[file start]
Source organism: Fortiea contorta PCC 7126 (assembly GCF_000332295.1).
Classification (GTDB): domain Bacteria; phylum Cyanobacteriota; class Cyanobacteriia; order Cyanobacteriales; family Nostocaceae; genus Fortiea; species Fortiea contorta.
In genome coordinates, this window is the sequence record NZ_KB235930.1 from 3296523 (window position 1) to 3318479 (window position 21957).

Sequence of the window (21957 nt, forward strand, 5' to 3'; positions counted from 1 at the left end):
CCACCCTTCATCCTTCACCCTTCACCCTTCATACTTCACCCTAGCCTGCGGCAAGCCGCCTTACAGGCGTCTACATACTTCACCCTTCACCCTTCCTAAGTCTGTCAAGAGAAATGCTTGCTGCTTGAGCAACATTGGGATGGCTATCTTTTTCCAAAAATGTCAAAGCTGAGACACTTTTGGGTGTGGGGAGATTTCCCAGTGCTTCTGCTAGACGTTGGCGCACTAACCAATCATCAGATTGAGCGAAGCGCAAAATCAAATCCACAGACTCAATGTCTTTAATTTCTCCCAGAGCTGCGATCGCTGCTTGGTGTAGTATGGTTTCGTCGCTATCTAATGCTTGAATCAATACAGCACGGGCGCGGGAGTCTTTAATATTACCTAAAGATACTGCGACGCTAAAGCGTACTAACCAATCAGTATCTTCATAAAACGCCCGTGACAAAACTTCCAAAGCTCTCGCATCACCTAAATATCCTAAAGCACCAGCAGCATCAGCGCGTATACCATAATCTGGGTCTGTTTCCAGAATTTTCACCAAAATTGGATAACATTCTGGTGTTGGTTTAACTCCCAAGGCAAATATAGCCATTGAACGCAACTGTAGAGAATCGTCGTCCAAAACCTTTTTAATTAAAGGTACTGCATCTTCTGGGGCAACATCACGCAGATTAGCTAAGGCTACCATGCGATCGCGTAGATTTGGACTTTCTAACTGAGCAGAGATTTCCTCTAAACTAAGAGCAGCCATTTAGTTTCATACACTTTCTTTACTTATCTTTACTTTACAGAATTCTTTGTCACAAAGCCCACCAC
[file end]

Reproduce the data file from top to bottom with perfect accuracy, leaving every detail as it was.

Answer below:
Source organism: Fortiea contorta PCC 7126 (assembly GCF_000332295.1).
Classification (GTDB): domain Bacteria; phylum Cyanobacteriota; class Cyanobacteriia; order Cyanobacteriales; family Nostocaceae; genus Fortiea; species Fortiea contorta.
In genome coordinates, this window is the sequence record NZ_KB235930.1 from 3296523 (window position 1) to 3318479 (window position 21957).

Sequence of the window (21957 nt, forward strand, 5' to 3'; positions counted from 1 at the left end):
CCACCCTTCATCCTTCACCCTTCACCCTTCATACTTCACCCTAGCCTGCGGCAAGCCGCCTTACAGGCGTCTACATACTTCACCCTTCACCCTTCCTAAGTCTGTCAAGAGAAATGCTTGCTGCTTGAGCAACATTGGGATGGCTATCTTTTTCCAAAAATGTCAAAGCTGAGACACTTTTGGGTGTGGGGAGATTTCCCAGTGCTTCTGCTAGACGTTGGCGCACTAACCAATCATCAGATTGAGCGAAGCGCAAAATCAAATCCACAGACTCAATGTCTTTAATTTCTCCCAGAGCTGCGATCGCTGCTTGGTGTAGTATGGTTTCGTCGCTATCTAATGCTTGAATCAATACAGCACGGGCGCGGGAGTCTTTAATATTACCTAAAGATACTGCGACGCTAAAGCGTACTAACCAATCAGTATCTTCATAAAACGCCCGTGACAAAACTTCCAAAGCTCTCGCATCACCTAAATATCCTAAAGCACCAGCAGCATCAGCGCGTATACCATAATCTGGGTCTGTTTCCAGAATTTTCACCAAAATTGGATAACATTCTGGTGTTGGTTTAACTCCCAAGGCAAATATAGCCATTGAACGCAACTGTAGAGAATCGTCGTCCAAAACCTTTTTAATTAAAGGTACTGCATCTTCTGGGGCAACATCACGCAGATTAGCTAAGGCTACCATGCGATCGCGTAGATTTGGACTTTCTAACTGAGCAGAGATTTCCTCTAAACTAAGAGCAGCCATTTAGTTTCATACACTTTCTTTACTTATCTTTACTTTACAGAATTCTTTGTCACAAAGCCCACCAC